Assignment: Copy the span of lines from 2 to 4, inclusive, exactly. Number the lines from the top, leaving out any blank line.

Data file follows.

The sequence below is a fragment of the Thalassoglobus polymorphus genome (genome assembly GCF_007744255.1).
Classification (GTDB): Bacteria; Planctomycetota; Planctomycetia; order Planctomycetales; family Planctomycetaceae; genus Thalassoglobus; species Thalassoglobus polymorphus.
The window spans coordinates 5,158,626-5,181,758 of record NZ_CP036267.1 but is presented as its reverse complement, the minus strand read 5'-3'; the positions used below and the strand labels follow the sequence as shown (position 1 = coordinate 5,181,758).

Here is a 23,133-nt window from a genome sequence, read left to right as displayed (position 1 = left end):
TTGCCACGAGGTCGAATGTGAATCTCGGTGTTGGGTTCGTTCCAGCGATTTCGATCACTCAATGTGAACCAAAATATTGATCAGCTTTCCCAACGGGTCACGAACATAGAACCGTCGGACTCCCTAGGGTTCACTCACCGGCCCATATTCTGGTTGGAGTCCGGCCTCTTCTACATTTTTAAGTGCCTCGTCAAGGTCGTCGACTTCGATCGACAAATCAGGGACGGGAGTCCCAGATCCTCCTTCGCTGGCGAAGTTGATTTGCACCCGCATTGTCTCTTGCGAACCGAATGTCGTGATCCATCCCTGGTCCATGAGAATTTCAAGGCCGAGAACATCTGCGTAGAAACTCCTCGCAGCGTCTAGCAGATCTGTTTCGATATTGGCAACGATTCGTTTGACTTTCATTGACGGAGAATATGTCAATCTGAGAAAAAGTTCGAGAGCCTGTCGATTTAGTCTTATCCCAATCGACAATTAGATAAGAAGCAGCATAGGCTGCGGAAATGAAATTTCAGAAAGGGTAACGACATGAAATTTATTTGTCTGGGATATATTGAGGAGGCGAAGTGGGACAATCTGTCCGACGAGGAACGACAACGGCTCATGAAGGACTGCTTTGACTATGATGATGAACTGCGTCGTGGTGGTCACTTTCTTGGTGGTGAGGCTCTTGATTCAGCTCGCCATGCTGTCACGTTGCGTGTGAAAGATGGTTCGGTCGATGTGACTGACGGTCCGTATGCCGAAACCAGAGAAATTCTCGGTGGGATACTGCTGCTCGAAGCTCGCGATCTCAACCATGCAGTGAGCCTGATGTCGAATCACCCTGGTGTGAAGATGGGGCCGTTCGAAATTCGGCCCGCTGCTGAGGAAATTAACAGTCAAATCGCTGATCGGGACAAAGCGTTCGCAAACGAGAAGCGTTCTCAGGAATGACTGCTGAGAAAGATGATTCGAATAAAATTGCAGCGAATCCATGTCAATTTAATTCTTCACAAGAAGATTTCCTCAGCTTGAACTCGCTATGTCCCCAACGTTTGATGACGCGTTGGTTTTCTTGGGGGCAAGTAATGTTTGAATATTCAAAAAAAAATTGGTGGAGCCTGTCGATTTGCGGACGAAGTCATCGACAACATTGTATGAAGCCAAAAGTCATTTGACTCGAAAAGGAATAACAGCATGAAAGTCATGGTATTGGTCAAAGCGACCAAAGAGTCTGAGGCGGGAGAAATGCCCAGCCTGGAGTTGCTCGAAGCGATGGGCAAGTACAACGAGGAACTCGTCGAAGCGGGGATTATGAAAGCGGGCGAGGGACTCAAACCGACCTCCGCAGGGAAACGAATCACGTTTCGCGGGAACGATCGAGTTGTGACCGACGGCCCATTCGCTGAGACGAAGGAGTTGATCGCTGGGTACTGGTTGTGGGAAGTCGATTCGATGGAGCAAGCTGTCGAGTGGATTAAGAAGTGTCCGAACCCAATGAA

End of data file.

Classification (GTDB): Bacteria; Planctomycetota; Planctomycetia; order Planctomycetales; family Planctomycetaceae; genus Thalassoglobus; species Thalassoglobus polymorphus.
The window spans coordinates 5,158,626-5,181,758 of record NZ_CP036267.1 but is presented as its reverse complement, the minus strand read 5'-3'; the positions used below and the strand labels follow the sequence as shown (position 1 = coordinate 5,181,758).

Here is a 23,133-nt window from a genome sequence, read left to right as displayed (position 1 = left end):